With lyrics comparing cops to Klansmen, a free-noise breakdown, and a bridge containing “FUCK YOU” repeated no less than 16 times, rap-rock agitators Rage Against the Machine didn’t expect “Killing in the Name,” the first single from their self-titled 1992 debut, to be a hit. And it wasn’t. At least not in the United States, where a choppy, radio-sanitized edit and gritty live-from-the-pit clip failed to get its radical fusion of metal, rap, and sci-fi guitar wonkery on any chart. But in post-Sex Pistols, post-KLF Europe, where both radio and video outlets embraced the whole “fuck you, I won’t do what you tell me” thing, it was a tour de force, even reaching No. 26 in the U.K.
These four extremely pissed-off men from Los Angeles took a daring stab at fusing rap and metal at a time when the only well-known success stories were somewhat novel one-offs between Aerosmith and Run-DMC and Public Enemy and Anthrax. Their debut seethes with revolutionary fury, and it still sounds fresh on the lavishly reissued Rage Against the Machine XX, a remastered redux that includes demos, B-sides, live DVDs, and vinyl in its various incarnations. With constant touring, vocalist Zack de la Rocha, guitarist Tom Morello, bassist Tim Commerford, and drummer Brad Wilk delivered some of the loudest protest music in American history; and “Killing in the Name,” a popular penultimate song on circa 1992 setlists, become one of the group’s trademarks. When RATM kicks into its head-knocking groove, the sound reaches out like a net and takes hold of the crowd: An audience pogoing to the song at Holland’s Pinkpop festival in 1994 registered 1.1 on the Richter scale.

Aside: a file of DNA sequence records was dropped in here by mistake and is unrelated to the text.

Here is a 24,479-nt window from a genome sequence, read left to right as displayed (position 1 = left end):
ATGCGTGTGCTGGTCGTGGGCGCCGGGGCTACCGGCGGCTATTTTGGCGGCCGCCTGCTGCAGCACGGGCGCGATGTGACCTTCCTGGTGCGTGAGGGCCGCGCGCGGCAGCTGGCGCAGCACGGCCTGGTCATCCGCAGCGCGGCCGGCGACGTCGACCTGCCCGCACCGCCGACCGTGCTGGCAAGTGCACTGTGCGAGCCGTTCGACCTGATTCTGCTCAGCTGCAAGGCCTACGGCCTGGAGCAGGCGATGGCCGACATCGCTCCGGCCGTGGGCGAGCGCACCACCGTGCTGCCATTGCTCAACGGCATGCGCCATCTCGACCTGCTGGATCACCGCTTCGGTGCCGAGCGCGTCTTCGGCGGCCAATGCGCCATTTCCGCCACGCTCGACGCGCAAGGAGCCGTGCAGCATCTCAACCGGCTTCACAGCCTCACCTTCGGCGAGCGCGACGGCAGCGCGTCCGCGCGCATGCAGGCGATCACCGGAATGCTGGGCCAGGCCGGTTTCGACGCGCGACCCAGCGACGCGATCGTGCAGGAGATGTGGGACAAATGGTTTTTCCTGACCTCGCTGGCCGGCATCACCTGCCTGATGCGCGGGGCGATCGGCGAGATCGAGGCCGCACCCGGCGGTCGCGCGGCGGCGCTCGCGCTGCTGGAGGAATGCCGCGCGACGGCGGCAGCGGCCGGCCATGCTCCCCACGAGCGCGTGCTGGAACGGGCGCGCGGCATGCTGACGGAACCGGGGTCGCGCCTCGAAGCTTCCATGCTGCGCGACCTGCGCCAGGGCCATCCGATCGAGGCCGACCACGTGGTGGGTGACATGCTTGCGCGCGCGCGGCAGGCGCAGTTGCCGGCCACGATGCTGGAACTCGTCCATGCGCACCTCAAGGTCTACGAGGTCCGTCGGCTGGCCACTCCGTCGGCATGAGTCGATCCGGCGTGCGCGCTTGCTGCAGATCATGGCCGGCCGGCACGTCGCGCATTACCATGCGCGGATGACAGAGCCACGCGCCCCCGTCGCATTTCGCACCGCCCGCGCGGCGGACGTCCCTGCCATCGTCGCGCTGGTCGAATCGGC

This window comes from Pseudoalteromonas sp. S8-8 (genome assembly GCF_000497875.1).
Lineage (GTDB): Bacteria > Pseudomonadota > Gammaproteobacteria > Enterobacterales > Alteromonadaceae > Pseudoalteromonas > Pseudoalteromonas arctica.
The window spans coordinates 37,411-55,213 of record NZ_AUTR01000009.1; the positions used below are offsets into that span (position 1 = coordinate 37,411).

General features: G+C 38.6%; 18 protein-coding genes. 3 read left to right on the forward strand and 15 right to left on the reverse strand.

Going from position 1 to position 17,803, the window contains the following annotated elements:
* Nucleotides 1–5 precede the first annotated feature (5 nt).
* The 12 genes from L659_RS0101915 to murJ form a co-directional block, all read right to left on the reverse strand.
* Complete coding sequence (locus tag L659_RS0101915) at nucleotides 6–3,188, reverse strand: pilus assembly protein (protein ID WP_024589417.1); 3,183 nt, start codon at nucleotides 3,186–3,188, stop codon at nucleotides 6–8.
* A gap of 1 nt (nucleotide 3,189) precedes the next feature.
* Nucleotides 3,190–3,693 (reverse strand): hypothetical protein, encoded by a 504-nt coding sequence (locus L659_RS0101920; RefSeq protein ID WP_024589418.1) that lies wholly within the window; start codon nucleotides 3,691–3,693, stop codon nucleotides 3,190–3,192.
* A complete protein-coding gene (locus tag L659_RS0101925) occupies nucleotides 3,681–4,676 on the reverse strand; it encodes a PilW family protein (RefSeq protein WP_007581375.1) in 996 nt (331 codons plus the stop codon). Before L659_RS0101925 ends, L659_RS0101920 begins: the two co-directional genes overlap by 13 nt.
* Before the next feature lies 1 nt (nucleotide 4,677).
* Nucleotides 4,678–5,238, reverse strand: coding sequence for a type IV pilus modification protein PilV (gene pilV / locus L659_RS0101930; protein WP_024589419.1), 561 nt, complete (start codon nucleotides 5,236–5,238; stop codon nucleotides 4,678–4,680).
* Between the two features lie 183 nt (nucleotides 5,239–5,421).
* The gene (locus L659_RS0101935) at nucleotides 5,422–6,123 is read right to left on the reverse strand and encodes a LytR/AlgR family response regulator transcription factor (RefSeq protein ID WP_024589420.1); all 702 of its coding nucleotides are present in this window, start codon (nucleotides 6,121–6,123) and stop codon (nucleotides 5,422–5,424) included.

Since its release, the track’s impact has rippled into some unusual places. Jam-rock titans Phish have covered it, funk-metal goofs Infectious Grooves parodied it for a diss track, comedian-provocateur Bill Hicks closed some shows with it (“a badge of honor,” says Morello), and, in a darkly ironic twist, American interrogators used it torture prisoners at Guantanamo. In 2009, the song served as the centerpiece of a U.K. Facebook campaign to end the The X Factor‘s streak of Christmas No. 1s…and succeeded. Despite having never been a “hit,” it has become maybe the most important — and inimitable — part of Rage Against the Machine’s canon.
For Morello, its staying power has been a surprise. “On one early tour stop in Sheffield or Manchester, I went out to a club with our tour manager,” the guitarist recalls. “As we stood there, they were bumping ‘Killing in the Name,’ and people were just going ape-shit. He said, ‘You guys may write better songs, more sophisticated songs, you may make many records that are critically acclaimed, but I have a feeling that this is a song that people are going to remember you guys for 20 years from now.’ And at the time, I was thinking, 20 years from now? Who’s going to remember anything about what we’re doing?”
What do you remember about writing “Killing in the Name”?